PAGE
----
Fall 2016 Travel Course Offerings
Fall 2016 Three-Credit Travel Course Offerings
BUS 105T Introduction to Entrepreneurship and Risk Taking (Switzerland, France, Italy)
Professor Della Corte
This course is designed to introduce students to the fundamental concepts about being an entrepreneur, especially in the high-tech area, and the related concept of risk taking in order to stay competitive in a fast-moving economy. Students will explore preeminent thinkers in the field of entrepreneurship and risk taking, as well as today's leading minds, entrepreneurial visionaries and landmark ideas that have established this innovative area of business. Students will look at the basis of entrepreneurship and at fundamental approaches to creating and building a startup business. Students will explore and discuss case studies, articles published in business-related periodicals and sections of published works on entrepreneurship. This course includes an Academic Travel component to private and public entities that sponsor entrepreneurial activity generally in Switzerland, France and Italy.
CLCS 220T Inventing the Past: The Uses of Memory in a Changing World (Berlin)
The construction of memory is one of the fundamental processes by which the workings of culture can be studied. Every country, every culture and every community has a specific memory culture that finds expression in a congruence of texts: of literature and film, of law and politics, of memorial rituals, and historiography. The aim of this course is to enable students to recognize different forms of the construction, representation and archiving of memory; to analyze processes of individual and collective identity formation through memory; and to understand the power differentials operant in the negotiations and performance of a national memory. The travel component of this course will focus in particular on Berlin and representations of the Holocaust.
CLCS 248T European Food Systems: You Are Where You Eat (Switzerland, France)
Professor Steinert Borella
In this course, students will explore the cultures that produce and are reproduced by our current food systems in Europe, touching upon the local, national and global dimensions. This course will examine the cultural, ecological, political, and geographic forces at work influencing the chain of production from farm to table. In particular, students will consider the contemporary food systems in France, Italy, and Switzerland as well as their cultural and historical roots. Students will learn more about what it takes to become an active food citizen as the class considers where food comes from here in Europe and how the food we eat shapes who we are, both literally and figuratively. This course includes a travel component to Switzerland and France where students will study first hand some of the concepts discussed, including terroir, slow food, and local farm to table movements. Recommended prerequisite: LC 100 or LC 110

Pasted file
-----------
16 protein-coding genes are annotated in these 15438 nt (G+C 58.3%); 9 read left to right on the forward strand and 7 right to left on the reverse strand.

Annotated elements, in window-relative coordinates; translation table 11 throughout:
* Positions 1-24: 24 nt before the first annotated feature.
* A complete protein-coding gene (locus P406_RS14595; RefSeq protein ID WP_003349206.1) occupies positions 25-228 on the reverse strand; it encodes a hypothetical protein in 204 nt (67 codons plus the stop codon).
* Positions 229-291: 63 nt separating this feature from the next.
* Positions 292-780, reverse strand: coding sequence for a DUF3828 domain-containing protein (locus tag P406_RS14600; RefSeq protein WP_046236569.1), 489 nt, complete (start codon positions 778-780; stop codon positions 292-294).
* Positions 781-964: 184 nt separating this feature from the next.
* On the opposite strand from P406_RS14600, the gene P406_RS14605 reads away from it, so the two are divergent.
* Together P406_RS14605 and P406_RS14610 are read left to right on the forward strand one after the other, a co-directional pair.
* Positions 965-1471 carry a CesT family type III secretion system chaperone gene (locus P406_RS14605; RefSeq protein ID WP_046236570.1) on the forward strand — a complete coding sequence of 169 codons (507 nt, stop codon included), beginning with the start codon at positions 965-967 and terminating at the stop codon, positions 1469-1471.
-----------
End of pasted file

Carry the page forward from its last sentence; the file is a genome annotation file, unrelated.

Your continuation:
COM 220T Symbolizing Scottish Folk: Nationalism, Tourism and Identification
Concurrent with processes of "globalization," there has been a fervent, if not reactionary, revival of "folk" culture the world over. Although interest in folk culture is geographically widespread, it is particularly salient in places like Scotland where longstanding clashes over regional independence, enduring ties to local geographies and customs, and a thriving tourism industry, have sustained rich folk cultures that continue to serve both as powerful sources of identification as well as seductive expressions of national identity and culture. This course explores the significance of "folk" in Scottish representations and symbols (including tourist attractions and cultural products, film, music, poetry, story and performance, as well as ritual, lifestyle, craft, food and drink), noting its specific functions in daily life, politics, and tourism. As an Academic Travel, the course pays special attention to folk icons, legends, practices, and identities as they are lived, ‘packaged,’ sold, consumed and negotiated by Scots, tourist organizations and tourists alike. And, because folk is a complex and contested category, course readings and assignments tease out the inherent tensions between: permanence and change, authenticity and invention, embodiment and performance, insider and outsider, production and consumption, and heterogeneity and homogeneity. To this end, the course explores the following questions: What is folk culture and what is its relationship to globalization, nationalism and tourism? What is Scottish folk culture? What are its origins, nuances and functions for various interest groups? How can communication theory and media studies help to better understand the invention, representation, expression and transmission of Scottish folk culture? How does place feature and function in Scottish folk culture? What connections can be made between folk culture and sustainability?